A: I’m running for Harrisonburg City Council because we have as many excellent opportunities as we have pressing challenges ahead of us in our rapidly growing and evolving city. With my experience, I’ll bring a collaborative, hands-on approach to local government and problem- solving. I’ll help ensure our Council continues to be reflective of our diverse community. What’s important to me and so many people I hear from are education, inclusiveness, and the promotion of engagement for smart, healthy growth for our city.
Q: What are the biggest issues facing the city and how would you approach them?
A: Our issues are also our opportunities. As the Coordinator of Family and Community Engagement for Harrisonburg City Public Schools, I worked on the High School Space Study Committee and I work in the current high school every day. The overcrowding is putting serious stress on the quality of our academics. This is the opportunity we have to invest in the future of our students, who are our future workers, future leaders, and the future of our city. It’s the smartest investment we can make and continues our long history of prioritizing our children, families, schools and teachers.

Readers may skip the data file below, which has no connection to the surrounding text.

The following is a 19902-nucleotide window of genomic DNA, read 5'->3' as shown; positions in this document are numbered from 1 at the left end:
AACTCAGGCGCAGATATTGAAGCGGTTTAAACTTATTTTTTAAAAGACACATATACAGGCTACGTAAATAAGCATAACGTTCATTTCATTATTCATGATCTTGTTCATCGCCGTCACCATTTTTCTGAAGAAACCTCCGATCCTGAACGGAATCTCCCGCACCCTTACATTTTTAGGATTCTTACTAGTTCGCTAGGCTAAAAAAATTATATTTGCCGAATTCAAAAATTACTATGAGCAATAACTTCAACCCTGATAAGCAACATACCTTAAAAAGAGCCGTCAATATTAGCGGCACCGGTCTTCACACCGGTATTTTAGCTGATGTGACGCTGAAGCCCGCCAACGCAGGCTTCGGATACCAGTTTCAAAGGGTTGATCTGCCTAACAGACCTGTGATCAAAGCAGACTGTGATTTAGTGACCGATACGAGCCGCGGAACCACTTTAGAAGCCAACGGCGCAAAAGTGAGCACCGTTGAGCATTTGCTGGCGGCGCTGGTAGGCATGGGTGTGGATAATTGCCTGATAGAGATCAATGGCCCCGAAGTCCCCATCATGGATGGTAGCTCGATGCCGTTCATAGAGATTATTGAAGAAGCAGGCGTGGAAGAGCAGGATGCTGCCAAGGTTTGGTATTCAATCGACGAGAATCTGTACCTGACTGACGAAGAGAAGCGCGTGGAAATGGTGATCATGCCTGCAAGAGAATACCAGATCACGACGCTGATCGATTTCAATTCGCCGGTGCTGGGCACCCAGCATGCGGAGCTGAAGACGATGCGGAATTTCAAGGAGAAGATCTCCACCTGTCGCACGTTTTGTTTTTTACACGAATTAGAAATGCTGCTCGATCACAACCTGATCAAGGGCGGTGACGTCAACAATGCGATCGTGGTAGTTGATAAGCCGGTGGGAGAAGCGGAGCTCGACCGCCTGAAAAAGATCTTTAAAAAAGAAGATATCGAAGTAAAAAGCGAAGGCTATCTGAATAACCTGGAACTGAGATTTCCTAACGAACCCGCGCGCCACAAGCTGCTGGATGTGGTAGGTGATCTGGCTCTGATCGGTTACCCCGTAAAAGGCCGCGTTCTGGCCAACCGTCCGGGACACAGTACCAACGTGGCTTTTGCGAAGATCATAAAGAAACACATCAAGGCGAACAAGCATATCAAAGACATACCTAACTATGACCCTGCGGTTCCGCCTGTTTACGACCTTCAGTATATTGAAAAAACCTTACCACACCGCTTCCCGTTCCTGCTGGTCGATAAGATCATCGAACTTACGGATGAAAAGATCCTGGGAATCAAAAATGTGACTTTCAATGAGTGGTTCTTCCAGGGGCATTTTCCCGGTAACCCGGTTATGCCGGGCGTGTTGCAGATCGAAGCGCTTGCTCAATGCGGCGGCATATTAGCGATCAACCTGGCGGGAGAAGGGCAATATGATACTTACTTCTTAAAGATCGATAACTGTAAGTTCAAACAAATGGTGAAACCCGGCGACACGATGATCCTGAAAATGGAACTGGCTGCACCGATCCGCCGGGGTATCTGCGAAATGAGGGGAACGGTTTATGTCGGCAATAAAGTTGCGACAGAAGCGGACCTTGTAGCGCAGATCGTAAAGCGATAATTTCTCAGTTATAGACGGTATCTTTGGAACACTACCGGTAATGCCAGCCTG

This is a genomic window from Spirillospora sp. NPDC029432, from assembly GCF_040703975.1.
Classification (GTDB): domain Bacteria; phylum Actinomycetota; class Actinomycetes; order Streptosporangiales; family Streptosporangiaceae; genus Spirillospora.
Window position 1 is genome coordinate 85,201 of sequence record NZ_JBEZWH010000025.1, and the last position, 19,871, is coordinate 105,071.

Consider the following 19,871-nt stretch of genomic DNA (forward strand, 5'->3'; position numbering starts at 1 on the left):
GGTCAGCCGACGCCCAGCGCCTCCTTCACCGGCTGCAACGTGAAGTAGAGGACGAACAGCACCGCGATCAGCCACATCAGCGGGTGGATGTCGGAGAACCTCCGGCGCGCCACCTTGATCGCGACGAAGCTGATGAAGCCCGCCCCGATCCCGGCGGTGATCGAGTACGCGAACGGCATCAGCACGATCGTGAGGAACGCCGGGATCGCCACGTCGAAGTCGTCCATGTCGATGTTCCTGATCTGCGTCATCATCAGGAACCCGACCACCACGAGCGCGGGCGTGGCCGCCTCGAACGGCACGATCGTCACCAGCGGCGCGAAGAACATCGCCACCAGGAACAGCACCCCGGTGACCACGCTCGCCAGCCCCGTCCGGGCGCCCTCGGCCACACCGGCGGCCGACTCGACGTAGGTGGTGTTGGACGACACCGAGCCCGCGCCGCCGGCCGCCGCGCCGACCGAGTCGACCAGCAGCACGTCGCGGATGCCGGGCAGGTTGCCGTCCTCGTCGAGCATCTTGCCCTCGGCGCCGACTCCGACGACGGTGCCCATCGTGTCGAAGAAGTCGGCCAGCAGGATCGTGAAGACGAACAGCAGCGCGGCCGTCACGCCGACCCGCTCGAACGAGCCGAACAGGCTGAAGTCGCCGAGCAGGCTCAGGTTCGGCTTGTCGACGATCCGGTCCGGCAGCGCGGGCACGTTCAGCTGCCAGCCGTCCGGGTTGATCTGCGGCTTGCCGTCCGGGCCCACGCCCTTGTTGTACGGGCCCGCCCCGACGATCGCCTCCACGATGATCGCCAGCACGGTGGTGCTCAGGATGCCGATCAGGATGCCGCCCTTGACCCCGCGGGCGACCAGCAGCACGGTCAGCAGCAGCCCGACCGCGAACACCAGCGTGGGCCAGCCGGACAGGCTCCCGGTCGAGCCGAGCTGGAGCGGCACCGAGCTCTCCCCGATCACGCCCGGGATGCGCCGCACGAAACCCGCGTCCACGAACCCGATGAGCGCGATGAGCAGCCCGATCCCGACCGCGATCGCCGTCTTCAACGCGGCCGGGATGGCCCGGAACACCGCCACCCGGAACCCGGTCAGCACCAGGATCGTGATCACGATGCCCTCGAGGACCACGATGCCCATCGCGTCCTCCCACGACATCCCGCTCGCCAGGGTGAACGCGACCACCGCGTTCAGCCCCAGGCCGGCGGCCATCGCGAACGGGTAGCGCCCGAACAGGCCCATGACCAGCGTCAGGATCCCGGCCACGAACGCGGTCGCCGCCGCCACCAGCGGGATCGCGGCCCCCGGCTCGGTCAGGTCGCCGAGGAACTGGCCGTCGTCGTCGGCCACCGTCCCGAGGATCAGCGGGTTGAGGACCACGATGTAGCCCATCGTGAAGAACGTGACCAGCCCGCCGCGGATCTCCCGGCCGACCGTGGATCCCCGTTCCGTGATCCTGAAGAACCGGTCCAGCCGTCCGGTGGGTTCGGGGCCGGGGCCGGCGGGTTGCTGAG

We also have to prioritize our economic development opportunities — and we need to ensure they’re opportunities for all. We can foster the leadership of our residents by promoting increased civic involvement. We’ve built a hardworking, productive community and we should be proud. By continuing to encourage each other to cooperatively find solutions to our challenges, we’ll retain and attract new businesses and residents, create healthy economic growth, and maintain our high educational standards.
Q: Do you support the timeline approved by City Council earlier this year to build a second high school to open in 2023 instead of 2021 as requested by the School Board?
A: I’m committed to building our new high school as soon as possible. As a City Council member, I will be dedicated to making sure we continue working with our School Board towards the most cost-effective, timely high school possible.
Q: Would you vote in favor of increasing the real estate property tax by 15 cents per $100 of assessed value to pay for the new school?